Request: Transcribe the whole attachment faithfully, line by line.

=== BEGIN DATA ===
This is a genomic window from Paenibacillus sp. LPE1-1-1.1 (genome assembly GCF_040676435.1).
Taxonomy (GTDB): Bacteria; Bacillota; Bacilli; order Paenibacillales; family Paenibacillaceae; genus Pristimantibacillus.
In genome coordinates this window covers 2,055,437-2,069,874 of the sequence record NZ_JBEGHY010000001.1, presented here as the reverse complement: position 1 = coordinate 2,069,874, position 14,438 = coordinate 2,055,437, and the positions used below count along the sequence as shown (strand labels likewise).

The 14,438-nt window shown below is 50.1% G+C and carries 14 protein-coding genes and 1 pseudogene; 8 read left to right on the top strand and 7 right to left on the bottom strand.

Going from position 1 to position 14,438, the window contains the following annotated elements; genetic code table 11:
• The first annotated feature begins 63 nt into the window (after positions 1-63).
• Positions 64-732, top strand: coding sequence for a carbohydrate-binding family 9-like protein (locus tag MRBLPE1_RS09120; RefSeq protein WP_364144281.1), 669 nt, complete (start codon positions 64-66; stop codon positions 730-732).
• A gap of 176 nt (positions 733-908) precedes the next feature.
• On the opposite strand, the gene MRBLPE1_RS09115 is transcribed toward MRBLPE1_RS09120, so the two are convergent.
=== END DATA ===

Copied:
This is a genomic window from Paenibacillus sp. LPE1-1-1.1 (genome assembly GCF_040676435.1).
Taxonomy (GTDB): Bacteria; Bacillota; Bacilli; order Paenibacillales; family Paenibacillaceae; genus Pristimantibacillus.
In genome coordinates this window covers 2,055,437-2,069,874 of the sequence record NZ_JBEGHY010000001.1, presented here as the reverse complement: position 1 = coordinate 2,069,874, position 14,438 = coordinate 2,055,437, and the positions used below count along the sequence as shown (strand labels likewise).

The 14,438-nt window shown below is 50.1% G+C and carries 14 protein-coding genes and 1 pseudogene; 8 read left to right on the top strand and 7 right to left on the bottom strand.

Going from position 1 to position 14,438, the window contains the following annotated elements; genetic code table 11:
• The first annotated feature begins 63 nt into the window (after positions 1-63).
• Positions 64-732, top strand: coding sequence for a carbohydrate-binding family 9-like protein (locus tag MRBLPE1_RS09120; RefSeq protein WP_364144281.1), 669 nt, complete (start codon positions 64-66; stop codon positions 730-732).
• A gap of 176 nt (positions 733-908) precedes the next feature.
• On the opposite strand, the gene MRBLPE1_RS09115 is transcribed toward MRBLPE1_RS09120, so the two are convergent.